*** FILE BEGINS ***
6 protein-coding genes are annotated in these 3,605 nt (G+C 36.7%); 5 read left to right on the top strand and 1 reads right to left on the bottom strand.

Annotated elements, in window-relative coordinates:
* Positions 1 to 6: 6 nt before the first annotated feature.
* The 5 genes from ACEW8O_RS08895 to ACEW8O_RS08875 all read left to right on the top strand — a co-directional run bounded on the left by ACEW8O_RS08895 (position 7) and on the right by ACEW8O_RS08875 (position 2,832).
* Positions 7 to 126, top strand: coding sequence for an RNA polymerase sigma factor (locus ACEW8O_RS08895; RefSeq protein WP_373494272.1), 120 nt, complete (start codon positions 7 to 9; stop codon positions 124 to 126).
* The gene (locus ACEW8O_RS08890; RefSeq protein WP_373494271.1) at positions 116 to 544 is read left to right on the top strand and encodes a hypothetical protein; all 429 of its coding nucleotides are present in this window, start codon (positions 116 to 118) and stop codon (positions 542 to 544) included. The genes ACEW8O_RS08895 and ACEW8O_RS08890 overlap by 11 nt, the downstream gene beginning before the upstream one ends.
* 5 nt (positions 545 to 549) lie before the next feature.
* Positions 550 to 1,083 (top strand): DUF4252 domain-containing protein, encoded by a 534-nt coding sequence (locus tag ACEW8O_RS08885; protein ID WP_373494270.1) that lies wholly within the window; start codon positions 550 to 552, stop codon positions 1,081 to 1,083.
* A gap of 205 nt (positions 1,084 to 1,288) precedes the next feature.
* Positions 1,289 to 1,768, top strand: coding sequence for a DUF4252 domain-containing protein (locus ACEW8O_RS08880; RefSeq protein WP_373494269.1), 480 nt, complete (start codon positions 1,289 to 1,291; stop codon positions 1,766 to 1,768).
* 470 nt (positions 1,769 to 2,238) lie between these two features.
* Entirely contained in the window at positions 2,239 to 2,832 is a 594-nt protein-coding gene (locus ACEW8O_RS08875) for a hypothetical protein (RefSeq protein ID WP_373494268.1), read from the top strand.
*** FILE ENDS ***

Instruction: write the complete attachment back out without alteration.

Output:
6 protein-coding genes are annotated in these 3,605 nt (G+C 36.7%); 5 read left to right on the top strand and 1 reads right to left on the bottom strand.

Annotated elements, in window-relative coordinates:
* Positions 1 to 6: 6 nt before the first annotated feature.
* The 5 genes from ACEW8O_RS08895 to ACEW8O_RS08875 all read left to right on the top strand — a co-directional run bounded on the left by ACEW8O_RS08895 (position 7) and on the right by ACEW8O_RS08875 (position 2,832).
* Positions 7 to 126, top strand: coding sequence for an RNA polymerase sigma factor (locus ACEW8O_RS08895; RefSeq protein WP_373494272.1), 120 nt, complete (start codon positions 7 to 9; stop codon positions 124 to 126).
* The gene (locus ACEW8O_RS08890; RefSeq protein WP_373494271.1) at positions 116 to 544 is read left to right on the top strand and encodes a hypothetical protein; all 429 of its coding nucleotides are present in this window, start codon (positions 116 to 118) and stop codon (positions 542 to 544) included. The genes ACEW8O_RS08895 and ACEW8O_RS08890 overlap by 11 nt, the downstream gene beginning before the upstream one ends.
* 5 nt (positions 545 to 549) lie before the next feature.
* Positions 550 to 1,083 (top strand): DUF4252 domain-containing protein, encoded by a 534-nt coding sequence (locus tag ACEW8O_RS08885; protein ID WP_373494270.1) that lies wholly within the window; start codon positions 550 to 552, stop codon positions 1,081 to 1,083.
* A gap of 205 nt (positions 1,084 to 1,288) precedes the next feature.
* Positions 1,289 to 1,768, top strand: coding sequence for a DUF4252 domain-containing protein (locus ACEW8O_RS08880; RefSeq protein WP_373494269.1), 480 nt, complete (start codon positions 1,289 to 1,291; stop codon positions 1,766 to 1,768).
* 470 nt (positions 1,769 to 2,238) lie between these two features.
* Entirely contained in the window at positions 2,239 to 2,832 is a 594-nt protein-coding gene (locus ACEW8O_RS08875) for a hypothetical protein (RefSeq protein ID WP_373494268.1), read from the top strand.